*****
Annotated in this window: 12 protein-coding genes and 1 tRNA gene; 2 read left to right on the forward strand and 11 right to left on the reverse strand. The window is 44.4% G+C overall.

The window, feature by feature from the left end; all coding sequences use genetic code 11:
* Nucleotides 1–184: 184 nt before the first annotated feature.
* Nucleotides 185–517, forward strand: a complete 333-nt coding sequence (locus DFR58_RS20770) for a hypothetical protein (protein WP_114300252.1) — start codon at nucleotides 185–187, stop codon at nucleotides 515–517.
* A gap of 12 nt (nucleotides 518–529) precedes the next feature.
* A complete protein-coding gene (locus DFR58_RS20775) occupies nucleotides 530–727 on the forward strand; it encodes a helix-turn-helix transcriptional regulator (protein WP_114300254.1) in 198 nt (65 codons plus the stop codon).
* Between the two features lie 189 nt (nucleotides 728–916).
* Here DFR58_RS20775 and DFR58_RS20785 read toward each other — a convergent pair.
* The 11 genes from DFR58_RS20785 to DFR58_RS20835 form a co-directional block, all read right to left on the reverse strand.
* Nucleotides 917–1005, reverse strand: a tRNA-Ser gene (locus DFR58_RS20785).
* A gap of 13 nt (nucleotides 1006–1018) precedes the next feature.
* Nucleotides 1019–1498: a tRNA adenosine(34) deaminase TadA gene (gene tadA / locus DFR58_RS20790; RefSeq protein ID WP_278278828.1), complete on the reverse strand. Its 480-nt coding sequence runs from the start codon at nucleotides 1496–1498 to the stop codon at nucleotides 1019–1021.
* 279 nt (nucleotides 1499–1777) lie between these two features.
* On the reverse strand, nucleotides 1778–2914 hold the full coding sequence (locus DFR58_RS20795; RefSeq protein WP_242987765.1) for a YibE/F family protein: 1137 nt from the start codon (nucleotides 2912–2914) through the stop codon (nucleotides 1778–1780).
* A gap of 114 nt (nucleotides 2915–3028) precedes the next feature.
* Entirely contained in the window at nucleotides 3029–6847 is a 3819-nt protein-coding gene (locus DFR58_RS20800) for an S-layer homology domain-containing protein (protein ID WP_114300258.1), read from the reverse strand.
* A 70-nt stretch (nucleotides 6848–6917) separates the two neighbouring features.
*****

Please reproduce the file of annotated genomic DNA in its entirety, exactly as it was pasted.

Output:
Annotated in this window: 12 protein-coding genes and 1 tRNA gene; 2 read left to right on the forward strand and 11 right to left on the reverse strand. The window is 44.4% G+C overall.

The window, feature by feature from the left end; all coding sequences use genetic code 11:
* Nucleotides 1–184: 184 nt before the first annotated feature.
* Nucleotides 185–517, forward strand: a complete 333-nt coding sequence (locus DFR58_RS20770) for a hypothetical protein (protein WP_114300252.1) — start codon at nucleotides 185–187, stop codon at nucleotides 515–517.
* A gap of 12 nt (nucleotides 518–529) precedes the next feature.
* A complete protein-coding gene (locus DFR58_RS20775) occupies nucleotides 530–727 on the forward strand; it encodes a helix-turn-helix transcriptional regulator (protein WP_114300254.1) in 198 nt (65 codons plus the stop codon).
* Between the two features lie 189 nt (nucleotides 728–916).
* Here DFR58_RS20775 and DFR58_RS20785 read toward each other — a convergent pair.
* The 11 genes from DFR58_RS20785 to DFR58_RS20835 form a co-directional block, all read right to left on the reverse strand.
* Nucleotides 917–1005, reverse strand: a tRNA-Ser gene (locus DFR58_RS20785).
* A gap of 13 nt (nucleotides 1006–1018) precedes the next feature.
* Nucleotides 1019–1498: a tRNA adenosine(34) deaminase TadA gene (gene tadA / locus DFR58_RS20790; RefSeq protein ID WP_278278828.1), complete on the reverse strand. Its 480-nt coding sequence runs from the start codon at nucleotides 1496–1498 to the stop codon at nucleotides 1019–1021.
* 279 nt (nucleotides 1499–1777) lie between these two features.
* On the reverse strand, nucleotides 1778–2914 hold the full coding sequence (locus DFR58_RS20795; RefSeq protein WP_242987765.1) for a YibE/F family protein: 1137 nt from the start codon (nucleotides 2912–2914) through the stop codon (nucleotides 1778–1780).
* A gap of 114 nt (nucleotides 2915–3028) precedes the next feature.
* Entirely contained in the window at nucleotides 3029–6847 is a 3819-nt protein-coding gene (locus DFR58_RS20800) for an S-layer homology domain-containing protein (protein ID WP_114300258.1), read from the reverse strand.
* A 70-nt stretch (nucleotides 6848–6917) separates the two neighbouring features.